Stop what you are doing right now and listen to “A Postcard to Nina” by Jens Lekman. 

Jens Lekman is a Swedish indie musician from Gothenburg. He sings mostly of love and daily life in Nordic towns. His best work is the 2007 album Night Falls Over Kortedala, a rich fusion of baroque, orchestral pop and sample-based, blue-eyed soul, full of lush swells and silvery horns. I have written about music for three years and have been an insatiable consumer of music for much longer. In all those years, no album has made me feel as purely happy as when I listen to Night Falls Over Kortedala

It is difficult to pin down what makes Jens Lekman’s voice so evocative. His tone is pellucid and sweet. He has a showbizzy style similar to singers such as Billy Joel or Michael Bublé, but his ineffable sincerity sets him apart. Where others come across as smarmy and inauthentic, Lekman feels earnest. He is effective at convincing the listener that his stylized vocal timbre is not a mere affectation, but an expression of his rich internal experience. Musically, his ability to combine disco rhythms with chamber pop or crashing drums with candied harps, creating a distinctive yet familiar sound without coming off as either tongue-in-cheek or saccharine, is nothing short of miraculous. 

I have a love for this world / A kind of love that will break my heart

Most twee music is obnoxious in that it ignores the darkness and pain that we all experience. It feels almost insulting, as though the performer is trying to trick you and/or themselves. In contrast, Lekman lives in a world where sadness and pain are real and powerful. However, the world of Jens Lekman is beautiful anyway. It is precisely not for his lack of pain but for the strength of his response to it that the musician is such an inspiring narrator. “The Opposite of Hallelujah” is a sweet and wholesome song not because it is optimistic — in fact, the lyrics concern the inescapable distance between our inner lives, and are mostly quite depressing —  but for its relentless authenticity and heart in the face of suffering. Most artists who attempt to make similar music also tend to be pathetic to the point of revulsion  —  not Lekman. While emotional and kind, he never expects or desires pity. He also has what might strike us a characteristically European sense of humor, goofy and innocent, that prevents his lyrics from slipping into whininess. 

I was slicing up an avocado

The beauty Jens conveys tends to revolve around everyday occasions — biking with his sister to the shore, an awkward interaction with a friend’s father — and their unexpected intersections with meaning. When he finds such gravity in mundanity, it makes me hopeful that I can, like him, discover a deeper significance to the seemingly trivial.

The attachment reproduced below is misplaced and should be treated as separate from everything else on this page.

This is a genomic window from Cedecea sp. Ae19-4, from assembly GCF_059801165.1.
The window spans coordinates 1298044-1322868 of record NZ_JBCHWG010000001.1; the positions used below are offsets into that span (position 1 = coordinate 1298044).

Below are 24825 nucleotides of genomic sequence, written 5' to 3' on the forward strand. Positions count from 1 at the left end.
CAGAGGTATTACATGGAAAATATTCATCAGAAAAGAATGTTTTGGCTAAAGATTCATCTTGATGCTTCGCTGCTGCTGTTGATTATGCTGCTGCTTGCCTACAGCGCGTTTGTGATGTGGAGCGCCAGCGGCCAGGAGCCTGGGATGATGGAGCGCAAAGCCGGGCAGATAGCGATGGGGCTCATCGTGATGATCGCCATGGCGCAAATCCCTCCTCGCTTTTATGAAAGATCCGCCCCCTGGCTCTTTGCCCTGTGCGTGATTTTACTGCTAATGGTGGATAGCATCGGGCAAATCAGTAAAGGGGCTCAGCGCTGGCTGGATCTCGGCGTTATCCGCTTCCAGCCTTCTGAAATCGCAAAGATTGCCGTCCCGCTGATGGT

I think Im gonna drop my cool now / The best way to touch your heart is to make an ass of myself

This line coming from another artist would be awkward. Indeed, there are times when Jens is too cheesy, such as in the above quote. These lapses in Jens’s delicate balance between sincerity and oversentimentality, while not all that enjoyable, at least serve to make his authenticity clear. Jens is not afraid to overextend and make a fool of himself in the course of baring his soul. I think his sense of amiable guilelessness combined with a healthy dose of self-deprecation) helps to make even his embarrassing moments endearing.

She says that we were just make-believe / But I thought she said ‘maple leaves’’

This line is from the best song Jens has made that is not on Night Falls Over Kortedala: “Maple Leaves.” It doesn’t sound that much like Night Falls Over Kortedala — it’s more of an Avalanches-inspired sample collage than baroque pop. The narrative plot of the song revolves around a simple misunderstanding during a complex conversation with a lover. In some ways, it is the purest encapsulation of his voice: Heartfelt and lovelorn, he sees beauty (“maple leaves”) where there exists dissatisfaction (“make-believe”) in the eyes of his lover. The delicate balance he strikes between melancholy world-weariness and hopeless romanticism creates a world where every detail is imbued with color and meaning. Jens makes you want to see life through his eyes.

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